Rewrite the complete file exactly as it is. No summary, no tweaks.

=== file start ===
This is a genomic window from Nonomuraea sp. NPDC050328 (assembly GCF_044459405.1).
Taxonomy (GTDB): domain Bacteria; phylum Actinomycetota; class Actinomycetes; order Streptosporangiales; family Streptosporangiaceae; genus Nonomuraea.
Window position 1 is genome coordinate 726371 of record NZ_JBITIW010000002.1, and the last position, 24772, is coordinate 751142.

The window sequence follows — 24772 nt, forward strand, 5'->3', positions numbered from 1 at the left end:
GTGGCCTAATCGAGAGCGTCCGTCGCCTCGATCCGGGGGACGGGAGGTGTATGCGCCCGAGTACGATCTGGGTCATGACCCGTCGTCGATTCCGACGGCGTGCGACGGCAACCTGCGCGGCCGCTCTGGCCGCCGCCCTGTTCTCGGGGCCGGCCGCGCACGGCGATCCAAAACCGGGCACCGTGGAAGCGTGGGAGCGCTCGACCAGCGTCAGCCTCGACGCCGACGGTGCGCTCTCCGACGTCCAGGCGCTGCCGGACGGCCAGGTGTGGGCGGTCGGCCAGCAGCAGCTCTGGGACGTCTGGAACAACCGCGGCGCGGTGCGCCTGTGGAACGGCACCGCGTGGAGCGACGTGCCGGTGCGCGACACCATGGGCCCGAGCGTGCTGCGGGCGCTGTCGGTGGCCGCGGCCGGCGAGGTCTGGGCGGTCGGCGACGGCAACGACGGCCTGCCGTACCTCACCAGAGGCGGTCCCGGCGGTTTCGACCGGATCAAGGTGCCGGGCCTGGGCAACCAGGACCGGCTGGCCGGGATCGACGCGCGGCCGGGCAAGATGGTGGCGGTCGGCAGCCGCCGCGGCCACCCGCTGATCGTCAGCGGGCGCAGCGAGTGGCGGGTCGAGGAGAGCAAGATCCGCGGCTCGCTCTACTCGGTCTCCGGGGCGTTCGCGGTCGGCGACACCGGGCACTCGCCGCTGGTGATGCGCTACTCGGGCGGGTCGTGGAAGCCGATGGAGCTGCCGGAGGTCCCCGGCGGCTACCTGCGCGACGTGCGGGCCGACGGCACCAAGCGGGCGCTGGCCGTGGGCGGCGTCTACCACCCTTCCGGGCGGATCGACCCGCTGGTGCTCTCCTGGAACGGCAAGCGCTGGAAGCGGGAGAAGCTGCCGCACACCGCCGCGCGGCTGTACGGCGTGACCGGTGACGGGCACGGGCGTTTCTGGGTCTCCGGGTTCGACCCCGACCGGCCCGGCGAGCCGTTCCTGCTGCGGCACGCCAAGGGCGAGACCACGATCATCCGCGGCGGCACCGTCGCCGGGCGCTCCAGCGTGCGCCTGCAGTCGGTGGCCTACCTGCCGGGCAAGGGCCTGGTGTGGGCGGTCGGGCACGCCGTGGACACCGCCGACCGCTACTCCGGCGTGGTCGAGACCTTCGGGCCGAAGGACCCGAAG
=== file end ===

This is a genomic window from Nonomuraea sp. NPDC050328 (assembly GCF_044459405.1).
Taxonomy (GTDB): domain Bacteria; phylum Actinomycetota; class Actinomycetes; order Streptosporangiales; family Streptosporangiaceae; genus Nonomuraea.
Window position 1 is genome coordinate 726371 of record NZ_JBITIW010000002.1, and the last position, 24772, is coordinate 751142.

The window sequence follows — 24772 nt, forward strand, 5'->3', positions numbered from 1 at the left end:
GTGGCCTAATCGAGAGCGTCCGTCGCCTCGATCCGGGGGACGGGAGGTGTATGCGCCCGAGTACGATCTGGGTCATGACCCGTCGTCGATTCCGACGGCGTGCGACGGCAACCTGCGCGGCCGCTCTGGCCGCCGCCCTGTTCTCGGGGCCGGCCGCGCACGGCGATCCAAAACCGGGCACCGTGGAAGCGTGGGAGCGCTCGACCAGCGTCAGCCTCGACGCCGACGGTGCGCTCTCCGACGTCCAGGCGCTGCCGGACGGCCAGGTGTGGGCGGTCGGCCAGCAGCAGCTCTGGGACGTCTGGAACAACCGCGGCGCGGTGCGCCTGTGGAACGGCACCGCGTGGAGCGACGTGCCGGTGCGCGACACCATGGGCCCGAGCGTGCTGCGGGCGCTGTCGGTGGCCGCGGCCGGCGAGGTCTGGGCGGTCGGCGACGGCAACGACGGCCTGCCGTACCTCACCAGAGGCGGTCCCGGCGGTTTCGACCGGATCAAGGTGCCGGGCCTGGGCAACCAGGACCGGCTGGCCGGGATCGACGCGCGGCCGGGCAAGATGGTGGCGGTCGGCAGCCGCCGCGGCCACCCGCTGATCGTCAGCGGGCGCAGCGAGTGGCGGGTCGAGGAGAGCAAGATCCGCGGCTCGCTCTACTCGGTCTCCGGGGCGTTCGCGGTCGGCGACACCGGGCACTCGCCGCTGGTGATGCGCTACTCGGGCGGGTCGTGGAAGCCGATGGAGCTGCCGGAGGTCCCCGGCGGCTACCTGCGCGACGTGCGGGCCGACGGCACCAAGCGGGCGCTGGCCGTGGGCGGCGTCTACCACCCTTCCGGGCGGATCGACCCGCTGGTGCTCTCCTGGAACGGCAAGCGCTGGAAGCGGGAGAAGCTGCCGCACACCGCCGCGCGGCTGTACGGCGTGACCGGTGACGGGCACGGGCGTTTCTGGGTCTCCGGGTTCGACCCCGACCGGCCCGGCGAGCCGTTCCTGCTGCGGCACGCCAAGGGCGAGACCACGATCATCCGCGGCGGCACCGTCGCCGGGCGCTCCAGCGTGCGCCTGCAGTCGGTGGCCTACCTGCCGGGCAAGGGCCTGGTGTGGGCGGTCGGGCACGCCGTGGACACCGCCGACCGCTACTCCGGCGTGGTCGAGACCTTCGGGCCGAAGGACCCGAAG